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Romney financial filing shows he’s still mighty rich

By Agence France-Presse
Saturday, June 2, 2012 16:55 EDT
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Mitt Romney  (AFP)
 
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Republican Mitt Romney is not the wealthiest American to run for president, but he is undoubtedly a member of the mega-rich, according to disclosure forms he filed Friday with US authorities.

The Romney campaign pegged his net worth at between $190 million and $250 million — not quite the billionaire status of Ross Perot, who sought the White House in the 1990s, but mighty wealthy nonetheless.

The Federal Election Commission released Romney’s public financial disclosure report, stamped as received at 4:24 pm (2024 GMT), presumably timed for minimal news exposure heading into the weekend.

The FEC filing showed a wide range, between $83 million and $255 million, because candidates are allowed to characterize their assets in very broad terms.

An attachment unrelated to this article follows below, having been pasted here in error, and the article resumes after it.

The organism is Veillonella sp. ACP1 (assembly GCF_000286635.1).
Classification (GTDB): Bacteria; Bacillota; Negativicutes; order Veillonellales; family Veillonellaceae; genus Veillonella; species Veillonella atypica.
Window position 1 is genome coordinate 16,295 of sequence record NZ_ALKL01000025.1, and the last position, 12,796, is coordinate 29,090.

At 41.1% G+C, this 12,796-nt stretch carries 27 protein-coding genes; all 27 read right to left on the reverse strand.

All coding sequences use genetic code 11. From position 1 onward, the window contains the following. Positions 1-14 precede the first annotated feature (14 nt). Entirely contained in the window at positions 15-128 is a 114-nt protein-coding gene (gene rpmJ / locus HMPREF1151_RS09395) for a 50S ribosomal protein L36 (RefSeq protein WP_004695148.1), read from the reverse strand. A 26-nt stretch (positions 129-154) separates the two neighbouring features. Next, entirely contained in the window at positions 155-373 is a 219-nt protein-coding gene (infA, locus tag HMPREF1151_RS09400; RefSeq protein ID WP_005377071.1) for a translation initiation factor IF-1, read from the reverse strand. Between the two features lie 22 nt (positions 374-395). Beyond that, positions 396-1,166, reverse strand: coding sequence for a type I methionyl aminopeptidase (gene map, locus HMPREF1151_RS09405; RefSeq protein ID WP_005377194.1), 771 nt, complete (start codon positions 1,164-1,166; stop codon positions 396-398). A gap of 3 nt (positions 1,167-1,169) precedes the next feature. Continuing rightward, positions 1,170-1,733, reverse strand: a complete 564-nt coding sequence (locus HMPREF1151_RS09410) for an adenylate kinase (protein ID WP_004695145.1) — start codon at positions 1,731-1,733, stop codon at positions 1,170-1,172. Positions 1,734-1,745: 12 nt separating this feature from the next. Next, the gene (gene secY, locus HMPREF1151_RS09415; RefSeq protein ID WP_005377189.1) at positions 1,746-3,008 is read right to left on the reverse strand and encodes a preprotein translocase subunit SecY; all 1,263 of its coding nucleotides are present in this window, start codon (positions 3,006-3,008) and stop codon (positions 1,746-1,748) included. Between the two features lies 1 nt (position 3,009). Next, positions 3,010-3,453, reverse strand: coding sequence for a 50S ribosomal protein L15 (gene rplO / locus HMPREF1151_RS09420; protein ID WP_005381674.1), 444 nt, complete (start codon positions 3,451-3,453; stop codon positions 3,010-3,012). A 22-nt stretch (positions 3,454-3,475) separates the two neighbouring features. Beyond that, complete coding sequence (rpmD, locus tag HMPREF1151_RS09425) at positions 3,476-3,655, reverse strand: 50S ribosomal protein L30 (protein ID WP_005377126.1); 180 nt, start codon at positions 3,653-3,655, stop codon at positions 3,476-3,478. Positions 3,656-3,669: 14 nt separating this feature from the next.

Romney listed deposits in Goldman Sachs, for example, as between $5 million and $25 million. Several other assets were listed at between $1 million and $5 million.

The campaign said a more accurate range was between $190 and $250 million, adding that a trust for Mitt and Ann Romney’s five children was valued at “roughly $100 million.”

Forbes magazine published an extensive analysis of Romney’s fortune last month, concluding the unofficial Republican presidential nominee was worth some $230 million.

His biggest piece of the pie, $91 million, is in debt securities, according to Forbes.

Next comes Romney’s $52 million in stakes in dozens of funds belonging to Bain Capital, the private equity firm he founded and then headed for several years, the magazine said on its website.

Romney revealed in January that he had reported income of $21.7 million in 2010 from investments and $20.9 million in 2011, and in 2010 paid just over $3 million in taxes, or 13.9 percent, a much lower rate than many Americans.

President Barack Obama, whom Romney is challenging in November’s election, released his tax returns in April, showing he earned nearly $800,000 last year, and paid a federal tax rate of about 20.5 percent.

Salaried US workers can fork over as much as 35 percent of their earnings in federal taxes.

Agence France-Presse
Agence France-Presse
AFP journalists cover wars, conflicts, politics, science, health, the environment, technology, fashion, entertainment, the offbeat, sports and a whole lot more in text, photographs, video, graphics and online.
 
 
 
 
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